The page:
Third, the gracious person respects the freedom and personal agency of others. This is a delicate point, because it is so often overlooked in today’s communications. Offering respect in this case is a subtle negative: refraining from making assumptions about another person’s situation, motives, capabilities, or prospects. Just because someone is in a bad way and asking for help does not mean that he or she is unwilling, incapable, or lazy. The other person’s life is not a subject for debate and speculation. The other person’s story is his or hers alone to tell—or not. The gracious person respects personal boundaries—both in speaking and in imagination—just as he or she maintains his or her own boundaries and secrets. The gracious person trusts that others—barring direct evidence to the contrary—have abilities and prospects similar to his or her own. After all, the basis of respect is granting that others have an equal footing in this business of life.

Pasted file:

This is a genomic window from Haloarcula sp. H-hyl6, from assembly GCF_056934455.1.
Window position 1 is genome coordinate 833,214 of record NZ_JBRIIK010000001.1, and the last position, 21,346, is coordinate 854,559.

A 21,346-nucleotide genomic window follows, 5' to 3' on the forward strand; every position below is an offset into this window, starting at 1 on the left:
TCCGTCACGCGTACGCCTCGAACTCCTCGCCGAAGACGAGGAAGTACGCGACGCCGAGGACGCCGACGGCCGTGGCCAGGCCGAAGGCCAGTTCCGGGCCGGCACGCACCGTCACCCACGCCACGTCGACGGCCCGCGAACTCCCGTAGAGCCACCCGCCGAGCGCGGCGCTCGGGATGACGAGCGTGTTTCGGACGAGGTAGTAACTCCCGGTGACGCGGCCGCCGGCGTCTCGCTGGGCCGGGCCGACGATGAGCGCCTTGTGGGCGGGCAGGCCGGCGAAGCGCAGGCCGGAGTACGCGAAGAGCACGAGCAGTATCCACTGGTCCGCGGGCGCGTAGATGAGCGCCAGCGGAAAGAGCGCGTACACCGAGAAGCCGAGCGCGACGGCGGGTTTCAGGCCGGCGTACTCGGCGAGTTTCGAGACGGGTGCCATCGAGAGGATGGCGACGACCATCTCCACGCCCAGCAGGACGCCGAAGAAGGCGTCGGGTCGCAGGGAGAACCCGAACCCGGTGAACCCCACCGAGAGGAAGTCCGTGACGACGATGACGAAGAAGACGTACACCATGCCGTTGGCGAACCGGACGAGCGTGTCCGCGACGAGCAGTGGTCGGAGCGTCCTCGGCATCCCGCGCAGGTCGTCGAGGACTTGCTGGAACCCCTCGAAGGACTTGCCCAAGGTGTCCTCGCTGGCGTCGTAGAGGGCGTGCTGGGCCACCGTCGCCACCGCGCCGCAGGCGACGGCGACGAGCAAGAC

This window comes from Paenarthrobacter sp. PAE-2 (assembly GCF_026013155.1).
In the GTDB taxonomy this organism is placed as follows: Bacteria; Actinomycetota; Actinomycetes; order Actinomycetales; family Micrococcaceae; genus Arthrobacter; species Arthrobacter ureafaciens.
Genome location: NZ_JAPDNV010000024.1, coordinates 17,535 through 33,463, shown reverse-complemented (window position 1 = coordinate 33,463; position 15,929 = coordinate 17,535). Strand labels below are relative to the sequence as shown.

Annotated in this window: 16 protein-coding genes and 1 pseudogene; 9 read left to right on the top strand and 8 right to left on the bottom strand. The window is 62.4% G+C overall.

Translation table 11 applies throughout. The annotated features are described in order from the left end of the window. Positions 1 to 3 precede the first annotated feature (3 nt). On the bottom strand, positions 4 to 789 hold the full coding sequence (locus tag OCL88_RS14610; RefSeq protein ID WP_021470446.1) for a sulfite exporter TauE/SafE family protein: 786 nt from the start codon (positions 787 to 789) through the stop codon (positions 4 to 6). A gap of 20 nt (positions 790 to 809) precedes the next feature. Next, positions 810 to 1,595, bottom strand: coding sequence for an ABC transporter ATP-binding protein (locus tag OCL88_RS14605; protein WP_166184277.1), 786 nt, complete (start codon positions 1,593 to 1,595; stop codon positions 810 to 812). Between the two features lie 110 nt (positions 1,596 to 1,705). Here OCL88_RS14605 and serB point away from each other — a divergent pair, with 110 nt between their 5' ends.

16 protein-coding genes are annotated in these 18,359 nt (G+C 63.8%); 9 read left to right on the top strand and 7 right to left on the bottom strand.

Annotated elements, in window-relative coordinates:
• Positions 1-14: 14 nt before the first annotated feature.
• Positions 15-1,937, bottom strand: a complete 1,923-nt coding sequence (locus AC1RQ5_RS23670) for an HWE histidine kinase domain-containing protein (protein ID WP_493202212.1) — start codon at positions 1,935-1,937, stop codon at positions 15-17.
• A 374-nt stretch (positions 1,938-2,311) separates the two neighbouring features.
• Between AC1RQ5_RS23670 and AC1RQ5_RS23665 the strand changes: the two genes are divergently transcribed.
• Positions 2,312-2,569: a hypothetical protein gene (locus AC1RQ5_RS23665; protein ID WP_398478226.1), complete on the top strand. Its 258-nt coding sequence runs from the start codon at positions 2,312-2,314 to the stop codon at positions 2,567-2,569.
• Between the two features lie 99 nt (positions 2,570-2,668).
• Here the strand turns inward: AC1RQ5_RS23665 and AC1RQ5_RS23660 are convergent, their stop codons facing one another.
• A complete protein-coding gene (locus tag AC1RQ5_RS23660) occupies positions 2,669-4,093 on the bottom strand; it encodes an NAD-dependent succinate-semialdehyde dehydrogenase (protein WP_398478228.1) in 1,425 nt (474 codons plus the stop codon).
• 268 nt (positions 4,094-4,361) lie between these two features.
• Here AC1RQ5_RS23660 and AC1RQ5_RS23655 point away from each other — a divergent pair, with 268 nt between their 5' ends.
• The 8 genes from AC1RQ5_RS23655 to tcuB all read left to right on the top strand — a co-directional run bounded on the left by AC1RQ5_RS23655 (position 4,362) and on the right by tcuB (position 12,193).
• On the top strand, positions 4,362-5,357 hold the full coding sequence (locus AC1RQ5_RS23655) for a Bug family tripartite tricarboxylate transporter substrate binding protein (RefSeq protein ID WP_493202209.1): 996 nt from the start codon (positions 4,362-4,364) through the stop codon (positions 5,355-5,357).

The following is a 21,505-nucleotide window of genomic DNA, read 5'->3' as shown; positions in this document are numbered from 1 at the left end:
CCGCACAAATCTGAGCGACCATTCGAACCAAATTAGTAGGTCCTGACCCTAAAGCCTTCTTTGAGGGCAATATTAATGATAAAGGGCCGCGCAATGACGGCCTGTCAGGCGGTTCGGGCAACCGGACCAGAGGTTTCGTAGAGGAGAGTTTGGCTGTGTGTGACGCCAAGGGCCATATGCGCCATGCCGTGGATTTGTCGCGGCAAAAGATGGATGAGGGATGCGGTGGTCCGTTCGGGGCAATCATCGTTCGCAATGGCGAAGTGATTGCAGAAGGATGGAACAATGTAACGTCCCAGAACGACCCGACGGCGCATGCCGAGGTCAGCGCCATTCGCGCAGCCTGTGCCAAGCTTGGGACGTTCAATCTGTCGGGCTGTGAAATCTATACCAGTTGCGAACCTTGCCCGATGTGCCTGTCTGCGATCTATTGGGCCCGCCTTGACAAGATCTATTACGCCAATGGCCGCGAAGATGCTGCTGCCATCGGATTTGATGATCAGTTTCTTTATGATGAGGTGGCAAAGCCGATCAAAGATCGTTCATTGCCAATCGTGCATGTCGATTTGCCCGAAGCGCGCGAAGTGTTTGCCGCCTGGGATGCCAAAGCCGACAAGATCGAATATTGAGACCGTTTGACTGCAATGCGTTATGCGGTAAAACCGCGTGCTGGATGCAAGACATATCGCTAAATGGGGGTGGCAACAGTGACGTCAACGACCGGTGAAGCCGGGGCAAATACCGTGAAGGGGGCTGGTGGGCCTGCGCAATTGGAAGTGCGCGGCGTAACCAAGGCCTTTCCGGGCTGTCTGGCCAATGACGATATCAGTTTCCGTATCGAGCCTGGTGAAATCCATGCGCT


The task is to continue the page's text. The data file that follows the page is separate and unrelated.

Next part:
Fourth, and corollary to all of the above, the gracious person is confident of and secure in his or her own situation, motives, capabilities, and prospects. To be confident means that a person has examined his or her own life and knows him- or herself at some depth.2 To be secure in life is to have control of one’s person and resources and to maintain a calm appreciation of what the future may hold. A person who is insecure or afraid cannot be—or, more generally, believes he or she cannot afford to be—generous, sympathetic, or respectful of others. A person who does not trust him- or herself is unlikely to extend a similar trust to other people.
Fifth, a person with grace generally leads a sober and thoughtful life. He or she knows that alcohol and drugs, loose talk, unrestrained behavior, reckless impulses, crude humor, and even excessive jocularity—all tending toward a loss of personal control and restraint—have the possibility to be damaging to oneself and to those nearby. Wit and a well-told joke are acceptable. Imprudence, impudence, and a generally sarcastic attitude are not.